Live Action: We're deep into “fuck if I know” territory here but because we're shooting for 0-24 here I'm going to play pin the tail on the title and go with Parveneh.


Animated: Same process, A Single Life. That just sounds like something that would win an Oscar, doesn't it?





And we're back to categories I actually know something about. And we're giving Wes (well, Adam Stockhausen and Anna Pinnock this time) another one for The Grand Budapest Hotel because in a just world every Wes movie would get this unless something fucking specdazzular also came out that year. If the J.M.W. Turner stans turn up there could be an upset because hoo boy was Mr. Turner a well-designed movie (and it looked eerily like his paintings), but barring that and a case of amnesia about the room-sized computer in The Imitation Game not being as cool as the one in Enigma, this isn't even close.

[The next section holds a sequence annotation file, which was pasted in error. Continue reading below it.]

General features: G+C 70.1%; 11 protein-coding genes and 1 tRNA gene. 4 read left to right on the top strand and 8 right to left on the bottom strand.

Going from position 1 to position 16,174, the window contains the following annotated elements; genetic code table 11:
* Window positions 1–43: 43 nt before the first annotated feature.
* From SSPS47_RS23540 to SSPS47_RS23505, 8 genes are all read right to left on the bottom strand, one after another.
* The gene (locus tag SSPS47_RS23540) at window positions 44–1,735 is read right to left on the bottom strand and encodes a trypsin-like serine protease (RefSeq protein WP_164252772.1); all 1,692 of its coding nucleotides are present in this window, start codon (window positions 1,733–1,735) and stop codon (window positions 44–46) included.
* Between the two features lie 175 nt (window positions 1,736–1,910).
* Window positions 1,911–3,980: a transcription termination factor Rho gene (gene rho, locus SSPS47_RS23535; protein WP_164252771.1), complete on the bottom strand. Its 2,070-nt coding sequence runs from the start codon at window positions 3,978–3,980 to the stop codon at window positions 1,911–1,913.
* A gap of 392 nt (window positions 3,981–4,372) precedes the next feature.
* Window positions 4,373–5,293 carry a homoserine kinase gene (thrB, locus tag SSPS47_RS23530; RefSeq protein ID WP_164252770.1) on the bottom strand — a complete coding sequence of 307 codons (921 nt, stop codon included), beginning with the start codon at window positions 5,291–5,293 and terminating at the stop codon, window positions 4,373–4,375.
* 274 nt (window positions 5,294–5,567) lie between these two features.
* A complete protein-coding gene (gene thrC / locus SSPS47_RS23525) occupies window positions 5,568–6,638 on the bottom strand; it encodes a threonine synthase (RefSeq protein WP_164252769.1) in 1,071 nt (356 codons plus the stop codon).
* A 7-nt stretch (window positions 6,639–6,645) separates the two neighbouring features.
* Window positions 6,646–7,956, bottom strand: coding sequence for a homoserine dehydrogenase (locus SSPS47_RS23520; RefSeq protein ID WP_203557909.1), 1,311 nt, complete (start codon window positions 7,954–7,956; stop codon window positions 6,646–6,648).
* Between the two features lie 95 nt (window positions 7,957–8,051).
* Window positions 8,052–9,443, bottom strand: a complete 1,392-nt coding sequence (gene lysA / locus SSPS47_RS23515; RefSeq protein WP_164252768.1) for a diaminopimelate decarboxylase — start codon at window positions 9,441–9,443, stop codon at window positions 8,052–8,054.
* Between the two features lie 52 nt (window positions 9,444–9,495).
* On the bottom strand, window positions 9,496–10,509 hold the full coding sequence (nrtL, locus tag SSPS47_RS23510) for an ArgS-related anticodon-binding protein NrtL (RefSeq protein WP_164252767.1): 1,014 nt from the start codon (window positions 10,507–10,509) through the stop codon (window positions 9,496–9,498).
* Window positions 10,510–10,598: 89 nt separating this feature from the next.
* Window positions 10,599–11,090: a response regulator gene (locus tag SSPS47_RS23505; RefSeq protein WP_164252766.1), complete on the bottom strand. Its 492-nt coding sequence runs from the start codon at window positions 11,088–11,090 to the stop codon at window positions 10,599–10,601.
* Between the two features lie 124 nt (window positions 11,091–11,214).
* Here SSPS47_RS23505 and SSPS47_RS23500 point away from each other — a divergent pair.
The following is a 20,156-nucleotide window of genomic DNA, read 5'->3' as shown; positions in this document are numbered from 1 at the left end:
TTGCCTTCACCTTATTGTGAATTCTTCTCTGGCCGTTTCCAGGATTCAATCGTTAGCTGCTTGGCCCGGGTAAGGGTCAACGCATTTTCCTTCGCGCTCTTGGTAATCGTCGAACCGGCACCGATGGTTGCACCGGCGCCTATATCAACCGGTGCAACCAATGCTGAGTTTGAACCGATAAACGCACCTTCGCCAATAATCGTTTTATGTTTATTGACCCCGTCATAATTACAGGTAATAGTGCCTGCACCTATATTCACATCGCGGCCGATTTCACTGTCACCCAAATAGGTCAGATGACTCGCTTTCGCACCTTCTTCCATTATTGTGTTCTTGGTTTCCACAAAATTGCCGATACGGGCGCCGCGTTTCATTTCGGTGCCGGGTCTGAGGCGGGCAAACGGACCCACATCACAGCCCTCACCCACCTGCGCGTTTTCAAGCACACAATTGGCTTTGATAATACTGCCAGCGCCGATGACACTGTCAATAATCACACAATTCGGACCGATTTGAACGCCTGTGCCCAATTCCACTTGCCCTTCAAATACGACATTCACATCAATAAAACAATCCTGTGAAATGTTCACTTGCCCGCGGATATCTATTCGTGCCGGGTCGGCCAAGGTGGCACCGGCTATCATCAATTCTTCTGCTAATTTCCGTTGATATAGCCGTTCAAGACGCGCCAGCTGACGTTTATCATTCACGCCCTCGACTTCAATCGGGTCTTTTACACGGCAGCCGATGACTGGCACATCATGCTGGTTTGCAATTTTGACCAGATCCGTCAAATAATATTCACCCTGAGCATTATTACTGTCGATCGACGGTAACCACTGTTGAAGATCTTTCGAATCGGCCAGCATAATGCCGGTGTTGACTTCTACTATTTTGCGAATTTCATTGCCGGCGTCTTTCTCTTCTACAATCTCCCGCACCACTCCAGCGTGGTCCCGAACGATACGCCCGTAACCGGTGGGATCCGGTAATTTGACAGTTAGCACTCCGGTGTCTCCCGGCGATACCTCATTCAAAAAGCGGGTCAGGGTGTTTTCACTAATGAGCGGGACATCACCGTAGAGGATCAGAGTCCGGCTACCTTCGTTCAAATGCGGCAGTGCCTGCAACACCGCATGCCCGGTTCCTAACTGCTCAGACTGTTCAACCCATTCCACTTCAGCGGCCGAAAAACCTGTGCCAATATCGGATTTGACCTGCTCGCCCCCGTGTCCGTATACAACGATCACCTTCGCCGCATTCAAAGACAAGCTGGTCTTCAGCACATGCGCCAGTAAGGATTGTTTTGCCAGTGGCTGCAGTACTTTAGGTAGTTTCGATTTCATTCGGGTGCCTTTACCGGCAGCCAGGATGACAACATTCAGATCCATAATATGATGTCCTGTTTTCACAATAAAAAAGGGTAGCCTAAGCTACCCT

Sorry, Lego Movie diehards, this one's a lock: Glory,” from Selma. Also, John Legend and Common winning Oscars will give Kanye the thought, “Wait, I collaborated with both those guys . . . I should have an Oscar too” and whatever plan Kanye hatches to win an Oscar will be to the great benefit of all human beings.





If anyone other than Alexandre Desplat for The Grand Budapest Hotel wins (even Alexandre Desplat for The Imitation Game) something has gone horribly, fraudulently wrong. Desplat's TGBH score was wonderful. Fuck everybody else. Except Hans. Only fuck Hans temporarily. Hans gets to get unfucked the second Desplat wins for TGBH.





Lest you think I'm just irrationally in the tank for Wes, this one I see going to Foxcatcher because fake schnozzes go a long way in this category and Steve Carell's fake schnozz had a way of sticking in the memory.